"It was good work this morning," he said, a positive sign considering that the Bulldogs are now in full-padding and spent Monday morning making full and frequent contact as they work into the preseason rhythm. This practice, as are all remaining preseason sessions, was closed, leaving Mullen and players as the only sources of reports.
The coach didn't waste any time getting to the final ‘score' though, giving the defensive Dogs his nod for the overview. "I thought they came out, played hard, performed at a higher level."
This probably should have been expected, of course. Defense typically does set the early-camp pace, and more to the 2010 point because this Bulldog unit is well-stocked with veterans and backups who have bought quickly into the aggressive schemes planned by new coordinator Manny Diaz. Another reason though is that Monday's full-pads plans were to focus first on ground gaining. And, as was proved this first time out, run stopping.
"When we go two-a-days we have a real heavy emphasis on the run game in the morning. First down, play action. It was a pretty physical practice, full-pads." Even with play-action the Dog defense had a fair idea the ball would be staying on the ground, lending enough advantage that the offense couldn't overcome often enough.
Not, Mullen added, that execution was any better when the ball was being thrown.
"The quarterbacks were a little off today. In our offense if the quarterbacks are going to be off it's going to be an ugly day for the offense."
That had to be a little bit of letdown given the impressive pace set in opening week work by veteran Chris Relf, and the fast rate at which redshirt Tyler Russell came on towards the end of the week when the quarterback race tightened-up a lot. Though, coaching review belied sideline impressions with Russell as Mullen said he didn't know if the redshirt freshman had been off much at all in those days he worked only with the second and third offenses.
"He's been pretty good the whole time," said Mullen, or at least up to now. "It wasn't great this morning." Which applied to all passers for that matter. The coach said that throwing, as well as catching, takes center stage in the second Monday session.
"So we've got to come back and clean it up this afternoon. Afternoons will be helmets and shoulder pads and we'll be a lot more pass-game oriented, drop-back and third downs."
In the opening week, which was non-contact officially if not always actually, Mississippi State freshmen were exposed to as much instruction as they could handle along with lots of practice snaps. In fact Mullen's change in practice scheduling, splitting the roster in half two of the days, meant more repetitions and opportunity for the newcomers than Bulldog rookies have had since the NCAA did away with the old three-day freshman acclimation camp. It was of obvious benefit to all the first-year Dogs and a few even managed to stand out such as receiver Jameon Lewis, running back Nick Griffin, linebacker Christian Holmes, and so on.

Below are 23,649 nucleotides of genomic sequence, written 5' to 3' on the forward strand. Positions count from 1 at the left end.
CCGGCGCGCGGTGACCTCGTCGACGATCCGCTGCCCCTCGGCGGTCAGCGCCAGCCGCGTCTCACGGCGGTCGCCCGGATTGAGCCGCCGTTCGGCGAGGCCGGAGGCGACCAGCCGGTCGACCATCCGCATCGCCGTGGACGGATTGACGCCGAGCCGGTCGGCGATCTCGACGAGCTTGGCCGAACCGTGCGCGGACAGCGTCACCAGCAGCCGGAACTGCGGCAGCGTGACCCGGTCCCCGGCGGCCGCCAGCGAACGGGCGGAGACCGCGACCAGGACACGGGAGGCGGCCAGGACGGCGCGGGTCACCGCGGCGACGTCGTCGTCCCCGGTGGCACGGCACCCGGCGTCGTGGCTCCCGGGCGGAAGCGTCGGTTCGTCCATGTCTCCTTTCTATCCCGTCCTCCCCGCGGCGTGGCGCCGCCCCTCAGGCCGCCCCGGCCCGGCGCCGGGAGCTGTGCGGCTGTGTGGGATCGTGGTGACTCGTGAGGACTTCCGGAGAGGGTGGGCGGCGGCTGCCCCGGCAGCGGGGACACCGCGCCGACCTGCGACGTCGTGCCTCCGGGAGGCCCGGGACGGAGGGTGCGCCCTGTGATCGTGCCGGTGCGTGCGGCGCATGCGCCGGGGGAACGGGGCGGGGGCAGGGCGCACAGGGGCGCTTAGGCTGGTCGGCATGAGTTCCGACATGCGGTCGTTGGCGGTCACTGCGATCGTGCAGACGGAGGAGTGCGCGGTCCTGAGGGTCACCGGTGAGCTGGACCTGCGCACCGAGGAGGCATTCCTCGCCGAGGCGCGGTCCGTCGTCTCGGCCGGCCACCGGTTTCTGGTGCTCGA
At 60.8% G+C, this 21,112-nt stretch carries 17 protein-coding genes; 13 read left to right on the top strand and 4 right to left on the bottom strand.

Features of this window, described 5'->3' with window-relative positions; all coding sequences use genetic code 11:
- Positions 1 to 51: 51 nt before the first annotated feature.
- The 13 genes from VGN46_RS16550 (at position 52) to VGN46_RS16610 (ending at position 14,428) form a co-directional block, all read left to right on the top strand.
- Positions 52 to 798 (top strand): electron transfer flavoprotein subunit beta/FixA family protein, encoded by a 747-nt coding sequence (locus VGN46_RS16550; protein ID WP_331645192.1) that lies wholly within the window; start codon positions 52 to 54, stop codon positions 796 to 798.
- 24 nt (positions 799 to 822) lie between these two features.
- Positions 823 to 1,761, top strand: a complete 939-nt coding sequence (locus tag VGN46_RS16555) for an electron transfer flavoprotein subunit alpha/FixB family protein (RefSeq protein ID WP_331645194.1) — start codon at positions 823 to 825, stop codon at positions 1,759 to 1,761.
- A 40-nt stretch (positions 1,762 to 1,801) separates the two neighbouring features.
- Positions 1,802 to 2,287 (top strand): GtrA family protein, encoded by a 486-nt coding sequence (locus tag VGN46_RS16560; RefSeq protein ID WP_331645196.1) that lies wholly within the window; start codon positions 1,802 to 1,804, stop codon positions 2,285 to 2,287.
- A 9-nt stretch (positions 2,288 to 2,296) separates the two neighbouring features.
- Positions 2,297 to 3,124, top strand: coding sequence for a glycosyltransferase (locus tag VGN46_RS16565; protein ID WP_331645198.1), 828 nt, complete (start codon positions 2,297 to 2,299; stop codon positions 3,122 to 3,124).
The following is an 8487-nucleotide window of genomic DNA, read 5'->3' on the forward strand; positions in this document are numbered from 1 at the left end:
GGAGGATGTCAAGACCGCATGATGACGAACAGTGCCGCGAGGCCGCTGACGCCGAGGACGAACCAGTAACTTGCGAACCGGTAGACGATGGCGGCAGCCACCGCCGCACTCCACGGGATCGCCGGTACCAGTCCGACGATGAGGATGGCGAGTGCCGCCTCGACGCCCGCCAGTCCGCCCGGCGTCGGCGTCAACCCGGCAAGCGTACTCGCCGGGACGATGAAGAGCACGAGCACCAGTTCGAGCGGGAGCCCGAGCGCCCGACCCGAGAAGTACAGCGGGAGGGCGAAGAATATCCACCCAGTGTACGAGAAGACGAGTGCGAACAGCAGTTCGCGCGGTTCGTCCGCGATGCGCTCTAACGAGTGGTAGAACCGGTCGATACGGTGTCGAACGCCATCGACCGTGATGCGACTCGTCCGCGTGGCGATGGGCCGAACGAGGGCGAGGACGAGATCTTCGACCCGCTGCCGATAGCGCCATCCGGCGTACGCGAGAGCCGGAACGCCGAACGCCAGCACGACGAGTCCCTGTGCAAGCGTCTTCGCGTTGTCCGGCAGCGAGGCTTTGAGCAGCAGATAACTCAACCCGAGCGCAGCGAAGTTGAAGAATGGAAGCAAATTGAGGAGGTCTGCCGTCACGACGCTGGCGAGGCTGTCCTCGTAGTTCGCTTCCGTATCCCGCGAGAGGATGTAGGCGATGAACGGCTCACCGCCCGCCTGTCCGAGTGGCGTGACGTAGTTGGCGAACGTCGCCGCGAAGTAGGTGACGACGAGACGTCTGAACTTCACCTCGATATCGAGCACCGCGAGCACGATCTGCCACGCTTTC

Full-padding, full-contact, and a full-out pace of practicing is underway now, and made the freshmen look, well… "Like freshmen," Mullen said. Which means the head coach is not at all bothered that these new kids have been slapped in the facemask with the inevitable reality-check training camp is supposed to provide high school hotshots.
"The funny thing seeing freshmen is they figure how to go hard," Mullen said. "They think they're going hard when they're actually not. That is a learning curve." Which becomes all the more evident when a prep superstar is suddenly knocked on his ego by a SEC veteran who knows tricks only training and experience can provide. Then there is the sheer effort factor. Mullen said a great example is showing the rookies tape from special teams.
"Watch them covering a punt, after the drill they're going to think they went real hard; you go back and watch it on tape and they watch themselves you can ask them is that as fast as you can run. And to a ‘T' every single one of them says no. Even though on the field they think they're going that fast." They are going fast by high school standards. This is the next level and everything accelerates, which is what this particular week will teach a freshman class that even with hard knocks looks more than able to live up to expectations. In time.
"The learning curve of the speed of the game and how hard you have to play the game in college is the thing they take the longest as freshmen to catch up to," Mullen said. The trick for Mississippi State coaches is to push that curve as fast and far as practical in August, without breaking anyone's spirit. Which the coach knows full-contact scrimmage can do if the young pups aren't handled with care.
"One of the key things we're trying to teach our guys is adversity. Especially with young players. One of the easiest things for young players is drop a ball, miss a throw, fumble a handoff, blow a coverage on defense, and the first thing they do is drop their head. What you'll notice is the next bad play is even worse and the following play is even worse after that.
"Part of learning the adversity is that if you make a mistake that's fine, you'd better have a quick memory, erase it, and get on and make the next play."
Or the next practice, as training camp on South Farm continues now up to the opening day of fall semester classes.
Per a policy announced on Saturday, Mullen did not offer any injury news or updates.